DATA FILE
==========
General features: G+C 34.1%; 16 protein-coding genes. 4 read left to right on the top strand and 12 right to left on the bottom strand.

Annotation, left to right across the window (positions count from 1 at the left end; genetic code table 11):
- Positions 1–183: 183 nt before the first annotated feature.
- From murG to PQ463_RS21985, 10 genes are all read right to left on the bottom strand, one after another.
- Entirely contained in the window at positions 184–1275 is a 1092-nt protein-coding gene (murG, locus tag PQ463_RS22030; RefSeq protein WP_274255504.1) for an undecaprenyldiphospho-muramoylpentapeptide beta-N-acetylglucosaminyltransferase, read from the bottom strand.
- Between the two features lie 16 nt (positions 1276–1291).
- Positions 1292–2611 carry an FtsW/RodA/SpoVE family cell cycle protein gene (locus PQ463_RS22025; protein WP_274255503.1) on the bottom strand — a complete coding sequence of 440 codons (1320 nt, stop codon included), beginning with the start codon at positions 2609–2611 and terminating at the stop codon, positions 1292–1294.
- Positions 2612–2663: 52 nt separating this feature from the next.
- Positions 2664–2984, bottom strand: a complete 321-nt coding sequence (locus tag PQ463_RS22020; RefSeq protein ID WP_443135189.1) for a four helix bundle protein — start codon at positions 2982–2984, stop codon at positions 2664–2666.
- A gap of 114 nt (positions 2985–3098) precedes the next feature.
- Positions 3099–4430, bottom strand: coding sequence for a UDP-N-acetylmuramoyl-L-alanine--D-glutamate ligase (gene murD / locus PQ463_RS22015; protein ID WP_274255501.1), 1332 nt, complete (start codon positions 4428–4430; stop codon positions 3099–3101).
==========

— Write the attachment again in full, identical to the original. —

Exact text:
General features: G+C 34.1%; 16 protein-coding genes. 4 read left to right on the top strand and 12 right to left on the bottom strand.

Annotation, left to right across the window (positions count from 1 at the left end; genetic code table 11):
- Positions 1–183: 183 nt before the first annotated feature.
- From murG to PQ463_RS21985, 10 genes are all read right to left on the bottom strand, one after another.
- Entirely contained in the window at positions 184–1275 is a 1092-nt protein-coding gene (murG, locus tag PQ463_RS22030; RefSeq protein WP_274255504.1) for an undecaprenyldiphospho-muramoylpentapeptide beta-N-acetylglucosaminyltransferase, read from the bottom strand.
- Between the two features lie 16 nt (positions 1276–1291).
- Positions 1292–2611 carry an FtsW/RodA/SpoVE family cell cycle protein gene (locus PQ463_RS22025; protein WP_274255503.1) on the bottom strand — a complete coding sequence of 440 codons (1320 nt, stop codon included), beginning with the start codon at positions 2609–2611 and terminating at the stop codon, positions 1292–1294.
- Positions 2612–2663: 52 nt separating this feature from the next.
- Positions 2664–2984, bottom strand: a complete 321-nt coding sequence (locus tag PQ463_RS22020; RefSeq protein ID WP_443135189.1) for a four helix bundle protein — start codon at positions 2982–2984, stop codon at positions 2664–2666.
- A gap of 114 nt (positions 2985–3098) precedes the next feature.
- Positions 3099–4430, bottom strand: coding sequence for a UDP-N-acetylmuramoyl-L-alanine--D-glutamate ligase (gene murD / locus PQ463_RS22015; protein ID WP_274255501.1), 1332 nt, complete (start codon positions 4428–4430; stop codon positions 3099–3101).